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French mayor to investigate mystery noise that disturbs residents

The noise comes day and night and no one has yet been able to identify the origin or cause

A woman covers her ears in the street

The noise comes day and night and can last for up to half an hour, residents say Pic: Lisic / Shutterstock

A mayor in the north of France is investigating after a mysterious noise has been disturbing residents day and night since late October.

So far, no one in the town of Wizernes, near Saint-Omer (Pas-de-Calais) has been able to identify the source of the noise – a kind of whistling – although they have been able to record it on their phones.

It lasts from 40 seconds to half an hour.

One resident, Aurélie Lurette, said: “It’s very annoying and difficult to stand, because when the whistling stops, you still feel as though you can hear it.”

Another said: “It doesn’t come at a set time – it’s day and night.”

Journalists who visited the town described the noise as “similar to a ‘test pattern’ on TV” – a kind of high-pitched tone.

Residents have suggested that the closest 5G antenna could be the cause, but the mayor’s office, which is leading the inquiry, believes this is not the case.

The investigation is set to visit all the businesses in the area to check if their activity could be a possible cause. Two other communes in Pas-de-Calais have also reported similar noise issues in recent months.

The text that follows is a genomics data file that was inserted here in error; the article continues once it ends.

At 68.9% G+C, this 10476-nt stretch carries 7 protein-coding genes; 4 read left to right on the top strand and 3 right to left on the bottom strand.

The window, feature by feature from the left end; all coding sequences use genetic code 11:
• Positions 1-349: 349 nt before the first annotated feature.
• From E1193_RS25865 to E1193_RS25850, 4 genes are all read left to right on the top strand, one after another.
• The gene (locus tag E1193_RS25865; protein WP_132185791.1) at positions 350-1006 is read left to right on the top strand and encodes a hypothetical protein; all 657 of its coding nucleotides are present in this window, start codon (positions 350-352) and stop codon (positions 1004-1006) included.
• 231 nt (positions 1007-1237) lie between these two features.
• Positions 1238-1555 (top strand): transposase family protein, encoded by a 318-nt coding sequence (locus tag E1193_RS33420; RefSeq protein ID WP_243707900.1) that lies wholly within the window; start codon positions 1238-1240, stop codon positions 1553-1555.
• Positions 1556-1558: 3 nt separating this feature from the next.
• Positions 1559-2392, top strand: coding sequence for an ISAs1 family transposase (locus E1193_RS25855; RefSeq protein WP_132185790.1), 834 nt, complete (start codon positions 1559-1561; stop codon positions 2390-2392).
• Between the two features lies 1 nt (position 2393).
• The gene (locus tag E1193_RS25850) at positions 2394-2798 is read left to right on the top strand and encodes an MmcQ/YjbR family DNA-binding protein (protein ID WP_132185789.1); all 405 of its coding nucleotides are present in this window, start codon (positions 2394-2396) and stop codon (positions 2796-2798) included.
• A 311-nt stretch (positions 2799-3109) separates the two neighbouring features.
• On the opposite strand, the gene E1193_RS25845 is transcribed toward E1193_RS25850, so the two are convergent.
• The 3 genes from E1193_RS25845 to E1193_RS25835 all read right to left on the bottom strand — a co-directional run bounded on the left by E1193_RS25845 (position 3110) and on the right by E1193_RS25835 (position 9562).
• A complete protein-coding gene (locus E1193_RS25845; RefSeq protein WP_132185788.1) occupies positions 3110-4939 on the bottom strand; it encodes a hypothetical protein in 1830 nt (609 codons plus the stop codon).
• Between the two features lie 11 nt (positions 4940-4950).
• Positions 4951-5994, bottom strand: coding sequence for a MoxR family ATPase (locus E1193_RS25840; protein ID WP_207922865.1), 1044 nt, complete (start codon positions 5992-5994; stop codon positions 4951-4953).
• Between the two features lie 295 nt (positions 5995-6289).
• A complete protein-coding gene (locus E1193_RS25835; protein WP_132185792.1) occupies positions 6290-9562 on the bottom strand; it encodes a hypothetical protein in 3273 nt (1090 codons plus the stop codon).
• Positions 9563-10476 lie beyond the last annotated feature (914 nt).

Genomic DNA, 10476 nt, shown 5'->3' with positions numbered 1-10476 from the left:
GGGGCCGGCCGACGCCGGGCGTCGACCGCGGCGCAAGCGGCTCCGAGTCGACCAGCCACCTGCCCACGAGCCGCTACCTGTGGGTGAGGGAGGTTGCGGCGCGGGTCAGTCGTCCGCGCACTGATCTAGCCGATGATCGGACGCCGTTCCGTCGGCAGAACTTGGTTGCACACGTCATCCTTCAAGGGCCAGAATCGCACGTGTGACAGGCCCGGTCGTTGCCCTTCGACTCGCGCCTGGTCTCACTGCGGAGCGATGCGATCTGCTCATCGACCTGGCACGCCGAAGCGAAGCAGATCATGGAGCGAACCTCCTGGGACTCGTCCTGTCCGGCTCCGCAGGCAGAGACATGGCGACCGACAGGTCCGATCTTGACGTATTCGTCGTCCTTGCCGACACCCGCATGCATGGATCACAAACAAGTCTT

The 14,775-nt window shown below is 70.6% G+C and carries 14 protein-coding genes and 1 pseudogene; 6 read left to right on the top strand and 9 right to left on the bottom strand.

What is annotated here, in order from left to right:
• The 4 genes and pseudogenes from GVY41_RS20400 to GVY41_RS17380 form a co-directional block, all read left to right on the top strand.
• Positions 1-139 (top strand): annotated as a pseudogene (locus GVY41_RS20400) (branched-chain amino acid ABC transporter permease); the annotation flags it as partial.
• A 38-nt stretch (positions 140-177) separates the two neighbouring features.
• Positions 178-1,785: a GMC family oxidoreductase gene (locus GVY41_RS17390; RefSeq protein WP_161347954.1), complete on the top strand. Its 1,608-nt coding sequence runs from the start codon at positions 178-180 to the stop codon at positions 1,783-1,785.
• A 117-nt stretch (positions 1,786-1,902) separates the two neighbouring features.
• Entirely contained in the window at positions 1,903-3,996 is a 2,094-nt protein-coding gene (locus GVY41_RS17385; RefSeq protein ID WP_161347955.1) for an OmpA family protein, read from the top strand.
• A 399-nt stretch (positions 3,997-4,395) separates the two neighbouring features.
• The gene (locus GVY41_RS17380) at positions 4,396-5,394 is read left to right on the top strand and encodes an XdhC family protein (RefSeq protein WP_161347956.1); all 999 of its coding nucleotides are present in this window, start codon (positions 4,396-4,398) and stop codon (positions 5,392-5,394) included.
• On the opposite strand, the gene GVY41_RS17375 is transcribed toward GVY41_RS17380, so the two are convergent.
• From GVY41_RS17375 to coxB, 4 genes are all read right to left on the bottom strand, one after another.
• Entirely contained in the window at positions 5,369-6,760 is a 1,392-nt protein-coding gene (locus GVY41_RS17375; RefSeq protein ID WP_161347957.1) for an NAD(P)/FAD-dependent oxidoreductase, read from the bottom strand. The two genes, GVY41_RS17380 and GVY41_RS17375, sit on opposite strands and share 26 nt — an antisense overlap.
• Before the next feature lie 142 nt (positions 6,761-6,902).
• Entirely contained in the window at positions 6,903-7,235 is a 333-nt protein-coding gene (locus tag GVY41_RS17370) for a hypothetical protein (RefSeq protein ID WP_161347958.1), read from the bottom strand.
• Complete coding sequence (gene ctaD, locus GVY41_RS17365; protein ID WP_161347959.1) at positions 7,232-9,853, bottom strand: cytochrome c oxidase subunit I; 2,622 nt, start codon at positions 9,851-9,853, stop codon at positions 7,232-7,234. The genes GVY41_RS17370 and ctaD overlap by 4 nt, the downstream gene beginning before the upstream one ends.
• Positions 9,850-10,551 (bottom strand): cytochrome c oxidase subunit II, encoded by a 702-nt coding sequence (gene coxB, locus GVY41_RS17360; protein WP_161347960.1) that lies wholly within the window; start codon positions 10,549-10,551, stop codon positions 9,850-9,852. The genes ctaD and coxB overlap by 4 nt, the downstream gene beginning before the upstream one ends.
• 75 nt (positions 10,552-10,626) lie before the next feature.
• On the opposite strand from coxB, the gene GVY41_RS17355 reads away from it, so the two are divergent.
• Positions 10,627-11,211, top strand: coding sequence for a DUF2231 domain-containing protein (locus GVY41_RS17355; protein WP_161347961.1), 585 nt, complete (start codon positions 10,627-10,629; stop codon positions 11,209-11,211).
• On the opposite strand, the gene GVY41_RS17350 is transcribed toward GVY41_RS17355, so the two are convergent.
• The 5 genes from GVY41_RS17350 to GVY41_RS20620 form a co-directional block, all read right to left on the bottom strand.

Domestic and nuisance noise in France

In France, nuisance noise by domestic neighbours can be reported to the legal noise information centre ADIL (Agence départementale pour l'information sur le logement).

Co-director of ADIL in  Puy-de-Dôme, Natalie Mialon, explained to France 3: “We provide information on neighbourhood disturbances, nuisances, rights and obligations. We will remind the person of the law and their rights when necessary, whether they are the victim or the perpetrator of the nuisance. 

“We provide information in a neutral and impartial manner. We do not intervene or provide specific support. Then we can guide the person on their possibilities of action from a legal point of view and we show them how to act, either amicably, or by taking the case to court.”

The ADIL states that “no particular noise may, by its duration, repetition or intensity, be detrimental to the tranquillity of the neighbourhood or to human health in a public or private place”.

And yet, so-called “nuisance noise” in France does depend on the location. 

Several mayors in rural areas have taken out decrees that seek to protect common local noises that form part of the “national heritage”, such as church bells, crowing cockerels, and cowbells. 

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French village warns tourists to expect 'rural noises' 

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